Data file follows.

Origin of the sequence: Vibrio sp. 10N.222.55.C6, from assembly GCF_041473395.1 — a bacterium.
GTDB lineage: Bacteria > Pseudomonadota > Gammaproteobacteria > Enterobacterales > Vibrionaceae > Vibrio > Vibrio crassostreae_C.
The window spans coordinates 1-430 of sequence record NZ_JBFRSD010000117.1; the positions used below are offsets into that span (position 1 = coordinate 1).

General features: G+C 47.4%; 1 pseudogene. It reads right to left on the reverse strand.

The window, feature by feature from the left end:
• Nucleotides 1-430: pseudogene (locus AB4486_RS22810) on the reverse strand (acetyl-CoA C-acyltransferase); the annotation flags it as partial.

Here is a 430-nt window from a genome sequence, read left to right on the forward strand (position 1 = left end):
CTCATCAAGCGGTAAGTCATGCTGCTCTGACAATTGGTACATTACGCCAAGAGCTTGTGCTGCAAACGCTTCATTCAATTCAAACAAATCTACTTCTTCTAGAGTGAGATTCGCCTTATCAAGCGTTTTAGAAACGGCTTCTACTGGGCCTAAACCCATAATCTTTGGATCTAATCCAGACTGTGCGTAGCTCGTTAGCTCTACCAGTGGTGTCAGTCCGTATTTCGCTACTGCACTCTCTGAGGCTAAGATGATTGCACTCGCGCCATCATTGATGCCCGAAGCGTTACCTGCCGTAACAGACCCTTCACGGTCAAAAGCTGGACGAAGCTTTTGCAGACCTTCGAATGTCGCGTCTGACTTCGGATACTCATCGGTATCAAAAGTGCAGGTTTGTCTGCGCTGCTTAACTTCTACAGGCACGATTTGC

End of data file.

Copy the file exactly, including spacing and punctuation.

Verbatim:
Origin of the sequence: Vibrio sp. 10N.222.55.C6, from assembly GCF_041473395.1 — a bacterium.
GTDB lineage: Bacteria > Pseudomonadota > Gammaproteobacteria > Enterobacterales > Vibrionaceae > Vibrio > Vibrio crassostreae_C.
The window spans coordinates 1-430 of sequence record NZ_JBFRSD010000117.1; the positions used below are offsets into that span (position 1 = coordinate 1).

General features: G+C 47.4%; 1 pseudogene. It reads right to left on the reverse strand.

The window, feature by feature from the left end:
• Nucleotides 1-430: pseudogene (locus AB4486_RS22810) on the reverse strand (acetyl-CoA C-acyltransferase); the annotation flags it as partial.

Here is a 430-nt window from a genome sequence, read left to right on the forward strand (position 1 = left end):
CTCATCAAGCGGTAAGTCATGCTGCTCTGACAATTGGTACATTACGCCAAGAGCTTGTGCTGCAAACGCTTCATTCAATTCAAACAAATCTACTTCTTCTAGAGTGAGATTCGCCTTATCAAGCGTTTTAGAAACGGCTTCTACTGGGCCTAAACCCATAATCTTTGGATCTAATCCAGACTGTGCGTAGCTCGTTAGCTCTACCAGTGGTGTCAGTCCGTATTTCGCTACTGCACTCTCTGAGGCTAAGATGATTGCACTCGCGCCATCATTGATGCCCGAAGCGTTACCTGCCGTAACAGACCCTTCACGGTCAAAAGCTGGACGAAGCTTTTGCAGACCTTCGAATGTCGCGTCTGACTTCGGATACTCATCGGTATCAAAAGTGCAGGTTTGTCTGCGCTGCTTAACTTCTACAGGCACGATTTGC